A couple of weeks ago we wrote about “numbers” in the municipal bond markets. On the pessimistic end, we showed trillions of dollars in unfunded state pension liabilities while on the optimistic end we showed a .03% historical default rate on investment grade municipals.
Many states face significant budget stress. While states have already reduced budget gaps by $84 billion, many still face daunting challenges.
So, what options are available?
One solution is simple. States can cut spending and raise revenue. Yes, that means higher taxes and fewer services. States can also borrow at near historically low interest rates. There is a saying in the municipal market “doctors bury their mistakes, municipalities refinance them.”
Delaying payments and using fancy bookkeeping can be helpful. In 2009, California deferred payments to creditors and Illinois delayed payments on some of its obligations. Many states shift costs between fiscal years, borrow from lottery programs and grab funds initially segregated for other uses. These are not solutions. They are methods to paint a rosier picture during difficult times.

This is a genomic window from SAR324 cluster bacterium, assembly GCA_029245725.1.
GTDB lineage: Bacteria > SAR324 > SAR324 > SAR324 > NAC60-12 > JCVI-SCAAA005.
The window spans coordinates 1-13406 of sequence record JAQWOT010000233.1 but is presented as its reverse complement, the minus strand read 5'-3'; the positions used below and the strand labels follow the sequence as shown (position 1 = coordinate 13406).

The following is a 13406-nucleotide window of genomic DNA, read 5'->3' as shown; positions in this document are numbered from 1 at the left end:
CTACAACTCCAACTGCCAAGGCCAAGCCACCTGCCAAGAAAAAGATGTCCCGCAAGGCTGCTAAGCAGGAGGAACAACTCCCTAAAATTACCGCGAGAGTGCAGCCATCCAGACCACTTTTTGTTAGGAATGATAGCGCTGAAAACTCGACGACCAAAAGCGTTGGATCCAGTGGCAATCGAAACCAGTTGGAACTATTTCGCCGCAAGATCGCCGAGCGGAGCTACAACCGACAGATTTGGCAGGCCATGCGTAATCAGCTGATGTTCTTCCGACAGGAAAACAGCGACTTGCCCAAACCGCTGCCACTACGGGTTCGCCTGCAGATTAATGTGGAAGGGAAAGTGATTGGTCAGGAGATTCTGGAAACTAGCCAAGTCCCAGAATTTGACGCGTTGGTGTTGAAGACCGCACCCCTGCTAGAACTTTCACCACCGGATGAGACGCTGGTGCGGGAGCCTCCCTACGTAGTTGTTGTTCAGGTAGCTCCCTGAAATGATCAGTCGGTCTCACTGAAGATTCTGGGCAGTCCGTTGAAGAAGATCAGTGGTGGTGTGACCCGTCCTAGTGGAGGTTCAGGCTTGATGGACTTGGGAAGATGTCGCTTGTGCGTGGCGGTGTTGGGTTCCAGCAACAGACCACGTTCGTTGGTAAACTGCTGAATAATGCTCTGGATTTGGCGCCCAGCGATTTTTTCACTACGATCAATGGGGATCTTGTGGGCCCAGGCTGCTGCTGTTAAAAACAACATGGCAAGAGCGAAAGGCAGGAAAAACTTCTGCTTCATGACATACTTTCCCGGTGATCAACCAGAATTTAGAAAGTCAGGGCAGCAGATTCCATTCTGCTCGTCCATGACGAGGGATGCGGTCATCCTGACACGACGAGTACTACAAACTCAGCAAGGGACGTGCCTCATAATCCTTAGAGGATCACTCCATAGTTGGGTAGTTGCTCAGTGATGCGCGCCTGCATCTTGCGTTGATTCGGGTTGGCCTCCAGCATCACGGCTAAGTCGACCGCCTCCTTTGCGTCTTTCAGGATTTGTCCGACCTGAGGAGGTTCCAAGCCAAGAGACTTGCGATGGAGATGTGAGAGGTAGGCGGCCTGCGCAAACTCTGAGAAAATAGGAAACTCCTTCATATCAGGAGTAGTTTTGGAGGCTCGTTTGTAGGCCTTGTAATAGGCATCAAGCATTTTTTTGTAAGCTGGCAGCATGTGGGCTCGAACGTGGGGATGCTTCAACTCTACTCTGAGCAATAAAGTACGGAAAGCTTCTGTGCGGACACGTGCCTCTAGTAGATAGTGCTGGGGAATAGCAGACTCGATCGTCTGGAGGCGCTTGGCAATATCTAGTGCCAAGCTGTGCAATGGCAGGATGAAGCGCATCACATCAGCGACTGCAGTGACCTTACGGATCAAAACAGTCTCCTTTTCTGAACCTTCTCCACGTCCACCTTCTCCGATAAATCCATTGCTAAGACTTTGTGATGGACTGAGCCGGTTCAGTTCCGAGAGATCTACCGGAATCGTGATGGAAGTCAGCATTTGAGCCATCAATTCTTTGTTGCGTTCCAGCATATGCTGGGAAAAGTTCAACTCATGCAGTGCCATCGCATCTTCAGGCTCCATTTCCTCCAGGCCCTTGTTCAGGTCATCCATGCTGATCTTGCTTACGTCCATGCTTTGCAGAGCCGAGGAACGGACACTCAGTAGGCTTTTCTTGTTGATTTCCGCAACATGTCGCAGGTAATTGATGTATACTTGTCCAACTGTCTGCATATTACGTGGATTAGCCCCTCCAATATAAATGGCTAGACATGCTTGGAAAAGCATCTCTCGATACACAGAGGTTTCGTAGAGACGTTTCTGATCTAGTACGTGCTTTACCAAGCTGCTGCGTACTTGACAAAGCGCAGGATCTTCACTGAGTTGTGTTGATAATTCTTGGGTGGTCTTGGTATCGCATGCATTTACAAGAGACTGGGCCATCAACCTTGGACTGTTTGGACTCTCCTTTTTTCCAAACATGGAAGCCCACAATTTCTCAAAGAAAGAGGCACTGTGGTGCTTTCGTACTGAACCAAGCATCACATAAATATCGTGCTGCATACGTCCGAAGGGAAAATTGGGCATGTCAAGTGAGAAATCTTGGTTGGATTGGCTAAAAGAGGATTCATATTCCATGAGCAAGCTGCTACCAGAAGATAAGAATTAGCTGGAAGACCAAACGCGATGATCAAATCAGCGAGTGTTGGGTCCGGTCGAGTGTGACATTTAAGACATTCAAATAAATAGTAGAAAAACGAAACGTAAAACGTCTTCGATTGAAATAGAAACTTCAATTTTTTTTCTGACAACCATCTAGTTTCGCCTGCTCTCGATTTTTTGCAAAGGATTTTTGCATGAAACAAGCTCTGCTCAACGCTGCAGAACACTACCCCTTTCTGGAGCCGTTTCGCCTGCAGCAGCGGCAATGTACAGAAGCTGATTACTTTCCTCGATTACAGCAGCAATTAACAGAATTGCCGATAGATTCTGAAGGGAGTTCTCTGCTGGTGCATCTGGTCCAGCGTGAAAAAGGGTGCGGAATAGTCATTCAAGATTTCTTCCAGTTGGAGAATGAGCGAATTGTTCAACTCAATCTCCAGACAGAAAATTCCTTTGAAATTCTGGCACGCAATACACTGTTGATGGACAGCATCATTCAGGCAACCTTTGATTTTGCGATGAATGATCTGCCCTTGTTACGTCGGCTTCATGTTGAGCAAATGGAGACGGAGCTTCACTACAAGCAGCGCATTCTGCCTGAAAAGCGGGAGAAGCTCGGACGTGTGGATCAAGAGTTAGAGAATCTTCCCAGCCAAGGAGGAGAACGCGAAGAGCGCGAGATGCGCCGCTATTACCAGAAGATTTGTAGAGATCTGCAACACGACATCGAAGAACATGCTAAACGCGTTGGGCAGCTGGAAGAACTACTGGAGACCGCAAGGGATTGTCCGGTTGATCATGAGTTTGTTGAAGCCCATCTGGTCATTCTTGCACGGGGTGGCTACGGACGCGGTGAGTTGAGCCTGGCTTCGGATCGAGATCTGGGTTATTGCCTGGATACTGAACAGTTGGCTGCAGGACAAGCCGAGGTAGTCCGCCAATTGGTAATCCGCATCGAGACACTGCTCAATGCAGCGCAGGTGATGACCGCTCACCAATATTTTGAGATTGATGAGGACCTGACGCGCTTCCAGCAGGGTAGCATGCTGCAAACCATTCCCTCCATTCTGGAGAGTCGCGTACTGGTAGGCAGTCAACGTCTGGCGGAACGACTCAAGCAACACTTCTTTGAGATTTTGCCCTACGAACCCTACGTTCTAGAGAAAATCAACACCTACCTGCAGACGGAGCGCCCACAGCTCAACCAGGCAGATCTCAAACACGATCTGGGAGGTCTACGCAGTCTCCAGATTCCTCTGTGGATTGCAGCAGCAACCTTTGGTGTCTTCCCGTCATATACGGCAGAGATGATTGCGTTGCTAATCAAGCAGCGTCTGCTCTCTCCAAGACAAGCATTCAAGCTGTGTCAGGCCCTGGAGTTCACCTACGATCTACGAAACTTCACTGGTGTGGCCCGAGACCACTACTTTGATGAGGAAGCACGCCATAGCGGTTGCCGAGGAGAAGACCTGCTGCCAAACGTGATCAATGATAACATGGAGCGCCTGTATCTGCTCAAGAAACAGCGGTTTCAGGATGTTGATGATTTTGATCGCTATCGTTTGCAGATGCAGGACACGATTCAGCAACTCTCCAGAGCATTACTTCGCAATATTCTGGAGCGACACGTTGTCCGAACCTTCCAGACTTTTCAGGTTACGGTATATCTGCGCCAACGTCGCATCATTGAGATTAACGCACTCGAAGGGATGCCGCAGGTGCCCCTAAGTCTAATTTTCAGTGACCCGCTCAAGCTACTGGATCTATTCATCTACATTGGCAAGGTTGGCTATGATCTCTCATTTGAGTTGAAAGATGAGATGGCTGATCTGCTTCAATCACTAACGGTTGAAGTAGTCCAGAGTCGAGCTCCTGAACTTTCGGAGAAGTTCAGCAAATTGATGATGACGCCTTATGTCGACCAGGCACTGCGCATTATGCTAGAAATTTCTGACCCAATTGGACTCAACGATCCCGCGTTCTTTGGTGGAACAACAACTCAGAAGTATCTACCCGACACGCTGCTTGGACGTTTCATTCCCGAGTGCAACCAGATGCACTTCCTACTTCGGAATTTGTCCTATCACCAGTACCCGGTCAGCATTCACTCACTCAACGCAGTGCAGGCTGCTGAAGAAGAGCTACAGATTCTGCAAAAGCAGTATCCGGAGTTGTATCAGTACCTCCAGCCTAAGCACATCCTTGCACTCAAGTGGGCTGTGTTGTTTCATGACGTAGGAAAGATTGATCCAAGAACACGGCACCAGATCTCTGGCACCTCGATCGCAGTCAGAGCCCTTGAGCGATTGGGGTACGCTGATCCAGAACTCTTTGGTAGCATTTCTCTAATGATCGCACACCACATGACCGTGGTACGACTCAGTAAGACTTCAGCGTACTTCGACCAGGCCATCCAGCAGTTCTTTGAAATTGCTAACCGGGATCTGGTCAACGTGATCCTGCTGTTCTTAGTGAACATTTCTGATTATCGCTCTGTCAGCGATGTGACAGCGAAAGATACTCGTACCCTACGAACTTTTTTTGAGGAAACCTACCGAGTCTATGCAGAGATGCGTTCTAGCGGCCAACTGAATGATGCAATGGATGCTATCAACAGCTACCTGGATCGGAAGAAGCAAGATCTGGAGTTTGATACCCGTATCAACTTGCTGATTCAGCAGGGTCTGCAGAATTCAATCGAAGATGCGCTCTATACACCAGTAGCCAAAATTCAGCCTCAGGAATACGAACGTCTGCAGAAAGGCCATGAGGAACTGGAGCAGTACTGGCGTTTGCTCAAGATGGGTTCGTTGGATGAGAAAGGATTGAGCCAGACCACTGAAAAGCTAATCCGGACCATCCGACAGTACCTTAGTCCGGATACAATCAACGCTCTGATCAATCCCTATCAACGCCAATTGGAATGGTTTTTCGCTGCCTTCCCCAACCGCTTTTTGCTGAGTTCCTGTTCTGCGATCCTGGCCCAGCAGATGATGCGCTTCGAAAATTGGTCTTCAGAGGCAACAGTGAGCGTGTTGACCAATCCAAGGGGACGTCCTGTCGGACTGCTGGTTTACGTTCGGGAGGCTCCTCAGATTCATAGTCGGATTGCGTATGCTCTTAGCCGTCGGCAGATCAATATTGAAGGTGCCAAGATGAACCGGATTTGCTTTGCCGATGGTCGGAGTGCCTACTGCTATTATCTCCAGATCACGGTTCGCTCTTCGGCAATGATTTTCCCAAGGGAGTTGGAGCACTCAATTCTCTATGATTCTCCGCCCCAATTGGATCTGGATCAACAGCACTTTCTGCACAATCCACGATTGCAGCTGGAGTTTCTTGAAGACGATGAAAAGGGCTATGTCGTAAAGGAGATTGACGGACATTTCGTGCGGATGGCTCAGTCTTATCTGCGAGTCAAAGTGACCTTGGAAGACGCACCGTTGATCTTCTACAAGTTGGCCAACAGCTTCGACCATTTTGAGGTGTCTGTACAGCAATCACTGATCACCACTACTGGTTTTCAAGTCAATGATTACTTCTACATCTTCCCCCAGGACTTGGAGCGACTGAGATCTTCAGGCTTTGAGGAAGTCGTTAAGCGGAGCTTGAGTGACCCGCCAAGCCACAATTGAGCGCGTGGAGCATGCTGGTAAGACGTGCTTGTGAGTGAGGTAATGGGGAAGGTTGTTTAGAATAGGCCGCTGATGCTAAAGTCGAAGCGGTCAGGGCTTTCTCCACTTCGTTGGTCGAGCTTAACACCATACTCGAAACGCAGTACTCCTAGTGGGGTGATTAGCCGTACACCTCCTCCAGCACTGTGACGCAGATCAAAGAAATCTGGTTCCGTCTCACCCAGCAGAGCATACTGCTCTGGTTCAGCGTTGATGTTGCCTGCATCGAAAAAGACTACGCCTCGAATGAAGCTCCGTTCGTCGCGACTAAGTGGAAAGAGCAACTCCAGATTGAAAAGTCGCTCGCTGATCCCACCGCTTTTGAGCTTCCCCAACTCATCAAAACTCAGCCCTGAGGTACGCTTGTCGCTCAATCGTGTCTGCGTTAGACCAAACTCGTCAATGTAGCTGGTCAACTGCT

Perhaps the biggest long term challenges are unmanageable pension and health care obligations. Given the political implications, many states have been unwilling to restructure these obligations. Perhaps Congress will require states to more accurately project the size of pension liabilities or risk their ability to issue tax-free bonds. The concept of a “defined benefit” plan for state employees may be a thing of the past. Many states are moving toward “defined contribution” plans, similar to private industry.
Will financial stresses lead to defaults by states? Anything is possible. But we believe pandemic defaults are extremely unlikely. If a state were to default, the ability to access the capital markets would be compromised for years to come. In many states, bondholders stand in the front of the creditor line and default would be difficult.
A comprehensive solution will most likely take time and a combination of efforts.